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Book source: Report] OAS

Subject: [Report] OAS (part 1)

U.S. Department of State Background Notes: Organization of American States, May 1997 Released by the Bureau of Inter-American Affairs OFFICIAL NAME: Organization of American States PROFILE Headquarters: Washington, DC. Established: April 14, 1890, as the International Union of American Republics. Became the Pan American Union in 1910, then the Organization of American States in 1948 with the adoption of the OAS Charter in Bogota, Colombia. Purposes: To strengthen peace and security in the hemisphere; promote representative democracy; ensure the peaceful settlement of disputes among members; provide for common action in the event of aggression; and promote economic, social, and cultural development. Members: 35--Antigua and Barbuda, Argentina, The Bahamas, Barbados, Belize, Bolivia, Brazil, Canada, Chile, Colombia, Costa Rica, Cuba*, Dominica, Dominican Republic, Ecuador, El Salvador, Grenada, Guatemala, Guyana, Haiti, Honduras, Jamaica, Mexico, Nicaragua, Panama, Paraguay, Peru, Saint Lucia, St. Kitts and Nevis, Saint Vincent and the Grenadines, Suriname, Trinidad and Tobago, the United States, Uruguay, and Venezuela. *Cuba is a member, although its present government has been excluded from participation since 1962 for incompatibility with the principles of the OAS Charter. Permanent Observers: 41--Algeria, Angola, Austria, Belgium, Bosnia and Herzegovina, Croatia, Cyprus, Czech Republic, Egypt, Equatorial Guinea, European Union, Finland, France, Germany, Ghana, Greece, the Holy See, Hungary, India, Israel, Italy, Japan, Kazakstan, Korea, Latvia, Lebanon, Morocco, Netherlands, Pakistan, Poland, Portugal, Romania, Russian Federation, Saudi Arabia, Spain, Sri Lanka, Sweden, Switzerland, Tunisia, Ukraine, and the United Kingdom. Official Languages: English, French, Portuguese, and Spanish. Principal Organs: General Assembly; Meeting of Consultation of Foreign Ministers; Permanent Council; Inter-American Council for Integral Development (CIDI); Inter-American Juridical Committee; Inter-American Commission on Human Rights (IACHR); and the General Secretariat. Specialized Organizations: Inter-American Commission of Women (CIM); Inter-American Children's Institute (IACI); Inter-American Indian Institute (IAII); Pan American Institute for Geography and History (PAIGH); Inter-American Institute for Cooperation on Agriculture (IICA); and the Pan American Health Organization (PAHO). Other Entities: Inter-American Court of Human Rights; Inter-American Drug Abuse Control Commission (CICAD); Inter-American Defense Board (IADB); Inter-American Defense College (IADC); Inter-American Telecommunications Commission (CITEL); Inter-American Development Bank (IDB); the Pan American Development Foundation (PADF). Budget (1997): Regular fund (operations): $84 million, financed mainly by assessed contributions from all members. The U.S. share is 59%. Voluntary funds: $13 million, financed by contributions from all member states (the U.S. provided $7 million), some permanent observers, international financial institutions, and development agencies. HISTORY The Organization of American States, the oldest regional international organization in the world, traces its origins to the Congress of Panama, convoked by Simon Bolivar in 1826 and attended by representatives from Central and South America. That congress drafted the Treaty of Perpetual Union, League and Confederation, signed by the delegates but ratified only by Gran Colombia (today's Colombia, Ecuador, Panama, and Venezuela). Hemispheric countries continued the discussion of an inter-American system during the rest of that century. The first concrete step was taken in 1889, when the First International Conference of American States convened in Washington, DC. On April 14, 1890, delegates created the International Union of American Republics "for the prompt collection and distribution of commercial information." They also established the Commercial Bureau of the American Republics in Washington as the union's secretariat, with the participation of 18 Western Hemisphere nations, including the United States. In 1910, the Commercial Bureau became the Pan American Union, and American philanthropist Andrew Carnegie donated $5 million to construct a permanent headquarters in Washington, DC, which is today the OAS building. The experience of World War II convinced hemispheric governments that unilateral action could not ensure the territorial integrity of the American nations in the event of extra-continental aggression. To meet the challenges of global conflict in the post-war world and to contain conflicts within the hemisphere, they adopted a system of collective security, the Inter-American Treaty of Reciprocal Assistance (Rio Treaty) signed in 1947 in Rio de Janeiro. The OAS Charter was adopted at the Ninth International Conference of American States in Bogota, Colombia, in 1948. It reaffirmed the fundamental rights and duties of states, proclaimed the goals of the new organization, and established its organs and agencies. That conference also approved the American Treaty on Pacific Settlement (Pact of Bogota) and the American Declaration of the Rights and Duties of Man. The OAS Charter proclaims it to be a regional agency within the UN system. --------------end part 1-------------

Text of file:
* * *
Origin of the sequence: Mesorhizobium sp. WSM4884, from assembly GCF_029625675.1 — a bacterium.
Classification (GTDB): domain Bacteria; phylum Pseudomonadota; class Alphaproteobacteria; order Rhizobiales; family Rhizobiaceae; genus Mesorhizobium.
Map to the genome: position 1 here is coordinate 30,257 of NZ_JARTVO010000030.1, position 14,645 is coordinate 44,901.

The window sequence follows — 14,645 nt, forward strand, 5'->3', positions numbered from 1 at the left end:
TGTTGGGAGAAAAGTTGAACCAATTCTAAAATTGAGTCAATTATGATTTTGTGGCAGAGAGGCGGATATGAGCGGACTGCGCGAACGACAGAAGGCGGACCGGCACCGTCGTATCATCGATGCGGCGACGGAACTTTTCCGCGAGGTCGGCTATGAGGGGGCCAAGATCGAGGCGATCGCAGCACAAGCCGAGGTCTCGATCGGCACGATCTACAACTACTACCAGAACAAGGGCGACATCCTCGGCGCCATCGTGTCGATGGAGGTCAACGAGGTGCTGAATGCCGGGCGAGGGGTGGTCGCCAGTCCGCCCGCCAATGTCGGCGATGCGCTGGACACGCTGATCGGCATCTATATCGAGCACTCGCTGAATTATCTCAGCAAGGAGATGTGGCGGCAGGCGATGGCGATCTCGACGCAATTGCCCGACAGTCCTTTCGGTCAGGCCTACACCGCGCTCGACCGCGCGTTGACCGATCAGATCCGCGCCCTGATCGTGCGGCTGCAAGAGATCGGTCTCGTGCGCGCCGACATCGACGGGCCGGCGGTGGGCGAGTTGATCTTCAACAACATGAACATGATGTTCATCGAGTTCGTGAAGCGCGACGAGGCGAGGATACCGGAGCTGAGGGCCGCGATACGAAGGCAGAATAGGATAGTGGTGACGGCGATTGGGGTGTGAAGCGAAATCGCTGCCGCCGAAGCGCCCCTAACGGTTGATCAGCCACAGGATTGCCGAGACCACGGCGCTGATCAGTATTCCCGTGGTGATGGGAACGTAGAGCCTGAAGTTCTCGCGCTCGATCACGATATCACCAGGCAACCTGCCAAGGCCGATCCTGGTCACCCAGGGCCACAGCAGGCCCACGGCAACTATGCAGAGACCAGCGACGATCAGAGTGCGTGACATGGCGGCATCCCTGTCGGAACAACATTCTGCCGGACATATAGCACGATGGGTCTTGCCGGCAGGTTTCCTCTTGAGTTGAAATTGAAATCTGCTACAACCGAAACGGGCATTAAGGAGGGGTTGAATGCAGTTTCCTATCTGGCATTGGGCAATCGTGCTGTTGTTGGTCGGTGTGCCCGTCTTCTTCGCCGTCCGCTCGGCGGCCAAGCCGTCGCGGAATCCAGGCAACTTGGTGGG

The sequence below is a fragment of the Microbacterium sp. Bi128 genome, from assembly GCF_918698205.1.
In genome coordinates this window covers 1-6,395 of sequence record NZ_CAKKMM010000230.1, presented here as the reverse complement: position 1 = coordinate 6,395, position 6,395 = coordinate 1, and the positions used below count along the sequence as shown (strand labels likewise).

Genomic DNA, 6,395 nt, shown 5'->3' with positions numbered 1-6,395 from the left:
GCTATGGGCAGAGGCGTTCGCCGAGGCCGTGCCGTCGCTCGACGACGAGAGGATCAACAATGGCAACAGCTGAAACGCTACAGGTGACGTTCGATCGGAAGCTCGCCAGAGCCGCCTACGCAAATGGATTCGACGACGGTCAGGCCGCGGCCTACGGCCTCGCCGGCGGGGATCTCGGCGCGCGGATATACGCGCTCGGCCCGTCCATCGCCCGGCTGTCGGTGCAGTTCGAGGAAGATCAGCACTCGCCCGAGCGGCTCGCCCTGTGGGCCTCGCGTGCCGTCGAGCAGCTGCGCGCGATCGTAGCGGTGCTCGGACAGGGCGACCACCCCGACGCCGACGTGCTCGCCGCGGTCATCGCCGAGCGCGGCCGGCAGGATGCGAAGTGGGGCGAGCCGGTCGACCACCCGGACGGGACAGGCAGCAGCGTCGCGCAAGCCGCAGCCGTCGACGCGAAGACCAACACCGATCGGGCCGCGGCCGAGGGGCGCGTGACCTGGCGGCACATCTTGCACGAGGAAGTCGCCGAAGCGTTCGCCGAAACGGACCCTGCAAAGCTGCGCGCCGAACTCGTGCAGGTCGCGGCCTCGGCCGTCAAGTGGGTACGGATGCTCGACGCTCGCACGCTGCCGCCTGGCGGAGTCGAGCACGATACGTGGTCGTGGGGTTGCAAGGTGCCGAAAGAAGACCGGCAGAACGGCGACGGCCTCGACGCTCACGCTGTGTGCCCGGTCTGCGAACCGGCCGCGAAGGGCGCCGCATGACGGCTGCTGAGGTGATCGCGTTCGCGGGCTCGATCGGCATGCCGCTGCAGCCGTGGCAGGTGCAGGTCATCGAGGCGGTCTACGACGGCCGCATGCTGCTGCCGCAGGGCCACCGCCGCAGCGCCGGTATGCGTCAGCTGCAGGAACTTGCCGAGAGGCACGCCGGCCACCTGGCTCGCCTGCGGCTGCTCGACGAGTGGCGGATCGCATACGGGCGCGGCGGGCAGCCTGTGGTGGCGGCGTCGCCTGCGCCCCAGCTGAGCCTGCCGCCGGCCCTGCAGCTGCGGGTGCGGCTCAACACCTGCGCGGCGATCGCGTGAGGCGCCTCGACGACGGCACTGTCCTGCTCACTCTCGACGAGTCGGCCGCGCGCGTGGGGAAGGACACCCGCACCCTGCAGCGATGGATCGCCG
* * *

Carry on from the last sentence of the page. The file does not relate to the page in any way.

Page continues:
Met dank aan Albert Buys

Met dank aan Albert Buys

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